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Comic exhibition illuminates Arab culture through cartoons

'Arab Comics: 90 Years of Popular Culture' subverts popular characters, resists stereotypes and oppression

Youthful characters mingle with starker images of violence in the comics that line the walls along the second floor of the Watson Institute for International Studies. Colorful images of Mickey Mouse adorned in lavish Arabic garments and headdresses  create an aura that is distinctly familiar yet rich with Arabic culture.


The “Arab Comics: 90 Years of Popular Visual Culture” exhibition is on display Feb. 1 to March 15. The curation features Arabic comics crafted as early as the 1950s and as recently 2012.


Sarah Tobin, associate director of Middle East studies, said she hopes the exhibition will give spectators the opportunity to complicate the image of the Middle East that is typically conjured. Replacing many stereotypes of the region, the cartoons bring to life “some amazing images from the 20th century” in an accessible and familiar way, she added.


“Comics are perceived as a Western medium” but characters like Mickey Mouse, Tintin and Superman have in fact been present in the Middle East since the 1920s, said Nadim Damluji, who co-curated the exhibition with his sister, Mona Damluji.


Nadim Damluji said he first became interested in Arab comics after coming across a comic magazine at a book market in Cairo many years ago, adding that his interest has since developed into a passion. He is now a comic book scholar and critic, conducting extensive and in-depth research on the history of comics in Arab countries from the twentieth century to today.


He  said his favorite comic in the exhibition, entitled “Mîkî” by an unidentified artist in 1964, features 14 images of Mickey Mouse framed by traditional Arabic architecture, each with a different skin tone. The piece overturns the monochromatic Mickey that graces most American televisions.


“They are taking something that’s so American and making it Arab,” Nadim Damluji said.


Damluji said he hopes the exhibit will disrupt the misconception that comics are strictly a Western product, not only through the children’s comics it features but also through the more contemporary works, which use comics as a medium to express the “tense things in the Middle East that are going on all the time.”


Comics allow artists to “tell personal stories about complicated situations,” he added.


The Arab comics provide an unconventional platform for audiences to learn about politics and current events, Tobin said, adding that comics can sometimes represent a satirical way to express opinions and subvert political norms.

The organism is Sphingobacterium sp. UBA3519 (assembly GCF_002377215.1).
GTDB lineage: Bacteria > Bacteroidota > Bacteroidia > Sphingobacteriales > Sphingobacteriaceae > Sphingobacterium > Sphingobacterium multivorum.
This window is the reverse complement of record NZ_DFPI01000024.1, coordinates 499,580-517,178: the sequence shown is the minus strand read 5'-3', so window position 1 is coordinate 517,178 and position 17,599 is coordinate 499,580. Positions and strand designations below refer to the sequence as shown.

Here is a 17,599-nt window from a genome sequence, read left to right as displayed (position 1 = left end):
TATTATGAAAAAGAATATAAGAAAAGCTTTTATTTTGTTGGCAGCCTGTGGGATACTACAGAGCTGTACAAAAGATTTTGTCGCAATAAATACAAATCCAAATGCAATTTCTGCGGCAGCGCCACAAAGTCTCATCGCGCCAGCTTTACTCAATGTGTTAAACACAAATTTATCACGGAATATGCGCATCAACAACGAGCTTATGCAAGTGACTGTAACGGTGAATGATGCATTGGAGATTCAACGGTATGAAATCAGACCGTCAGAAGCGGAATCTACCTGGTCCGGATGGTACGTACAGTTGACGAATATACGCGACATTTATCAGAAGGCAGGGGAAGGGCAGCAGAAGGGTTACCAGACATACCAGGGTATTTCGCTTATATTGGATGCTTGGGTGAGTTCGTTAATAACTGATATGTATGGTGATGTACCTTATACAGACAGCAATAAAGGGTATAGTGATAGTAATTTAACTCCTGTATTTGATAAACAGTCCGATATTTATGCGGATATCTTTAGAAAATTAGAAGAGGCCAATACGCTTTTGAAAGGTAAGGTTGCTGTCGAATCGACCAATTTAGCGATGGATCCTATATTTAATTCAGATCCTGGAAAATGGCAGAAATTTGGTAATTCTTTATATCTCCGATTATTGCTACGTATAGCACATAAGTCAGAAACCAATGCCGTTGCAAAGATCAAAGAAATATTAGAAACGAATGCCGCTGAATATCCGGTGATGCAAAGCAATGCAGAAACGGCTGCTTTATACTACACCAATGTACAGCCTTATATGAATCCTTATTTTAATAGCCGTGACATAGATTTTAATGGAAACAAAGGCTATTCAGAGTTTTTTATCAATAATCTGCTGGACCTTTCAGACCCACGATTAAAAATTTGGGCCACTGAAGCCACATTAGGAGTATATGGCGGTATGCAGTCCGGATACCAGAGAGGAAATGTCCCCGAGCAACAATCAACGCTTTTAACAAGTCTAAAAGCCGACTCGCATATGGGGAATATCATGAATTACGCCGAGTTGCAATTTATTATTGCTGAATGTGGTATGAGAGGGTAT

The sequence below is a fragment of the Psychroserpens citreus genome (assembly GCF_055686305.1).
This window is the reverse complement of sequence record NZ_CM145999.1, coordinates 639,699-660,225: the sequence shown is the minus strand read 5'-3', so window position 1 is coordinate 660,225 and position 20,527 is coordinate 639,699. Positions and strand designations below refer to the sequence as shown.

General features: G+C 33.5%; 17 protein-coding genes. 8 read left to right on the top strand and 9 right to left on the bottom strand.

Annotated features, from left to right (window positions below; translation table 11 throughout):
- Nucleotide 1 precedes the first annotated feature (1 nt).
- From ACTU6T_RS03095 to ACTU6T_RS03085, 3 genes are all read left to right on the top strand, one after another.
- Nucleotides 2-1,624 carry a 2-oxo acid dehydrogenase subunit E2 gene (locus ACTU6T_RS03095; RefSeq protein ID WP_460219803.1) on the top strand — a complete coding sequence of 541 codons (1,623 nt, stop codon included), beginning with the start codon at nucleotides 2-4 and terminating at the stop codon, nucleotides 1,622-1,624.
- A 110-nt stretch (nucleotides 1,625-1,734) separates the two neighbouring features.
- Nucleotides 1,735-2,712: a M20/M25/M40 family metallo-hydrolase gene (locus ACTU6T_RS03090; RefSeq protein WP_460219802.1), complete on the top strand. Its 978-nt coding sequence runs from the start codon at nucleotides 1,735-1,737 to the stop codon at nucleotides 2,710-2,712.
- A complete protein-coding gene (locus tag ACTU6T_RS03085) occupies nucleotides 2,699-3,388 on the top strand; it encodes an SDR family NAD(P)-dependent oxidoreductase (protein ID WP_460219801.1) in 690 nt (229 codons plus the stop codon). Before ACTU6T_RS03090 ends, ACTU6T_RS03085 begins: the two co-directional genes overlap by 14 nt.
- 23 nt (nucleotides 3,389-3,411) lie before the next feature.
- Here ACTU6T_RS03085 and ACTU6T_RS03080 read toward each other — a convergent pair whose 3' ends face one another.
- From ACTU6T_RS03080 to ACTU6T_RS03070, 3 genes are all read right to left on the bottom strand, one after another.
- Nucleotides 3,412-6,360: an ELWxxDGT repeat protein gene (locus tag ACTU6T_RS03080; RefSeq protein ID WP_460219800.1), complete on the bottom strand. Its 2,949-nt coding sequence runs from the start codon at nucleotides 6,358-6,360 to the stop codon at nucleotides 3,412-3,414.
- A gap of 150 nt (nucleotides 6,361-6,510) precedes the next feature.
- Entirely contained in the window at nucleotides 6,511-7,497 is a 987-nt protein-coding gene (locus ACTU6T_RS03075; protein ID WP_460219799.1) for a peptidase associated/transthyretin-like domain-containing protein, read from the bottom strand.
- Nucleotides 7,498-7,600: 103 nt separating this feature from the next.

More contemporary pieces from the Beirut-based comics collective Samandal include a black-and-white work that contrasts with the vibrancy across the hall. The piece entitled “Yogurt and Jam or How My Mother Became Lebanese” by Lena Merhej comprises nine panels that contradict its playful title. Tanks, gunfire and explosions, spread over nine years of violence, set a somber tone. 


“Within the Arab world, there have been many cases of comics and illustration used in resisting oppression,” said Fouad Mezher, whose artwork is featured in the exhibit.


“The exhibit presents images that most people have never seen from the Middle East,” wrote Mona Damluji, co-curator of the exhibit, in an email to The Herald, adding that the organizers hoped to “pose new questions about the relationship between visual culture, Islam and the Arab world.”


Mona Damluji approached the Middle East studies program with the idea for the exhibit and symposium last semester. She wrote that when she approached Beshara Doumani, professor of modern Middle East history and director of Middle East studies, about the idea, he was “immediately enthusiastic as he agreed that very little has been written or shown in the U.S. to better understand this popular medium.”


The Middle East studies department will also host a symposium Feb. 26, which will showcase the comics while featuring artists and scholars from the United States and Lebanon.


Nadim Damluji said the symposium will add another dimension to the exhibition, which he hopes will act as a “conversation starter” to promote interest and to familiarize more people with the concept of Arab comics.


The exhibition also provides a unique opportunity to “highlight some important activists and artists who might struggle to have their work and contributions recognized so easily,” Tobin said.



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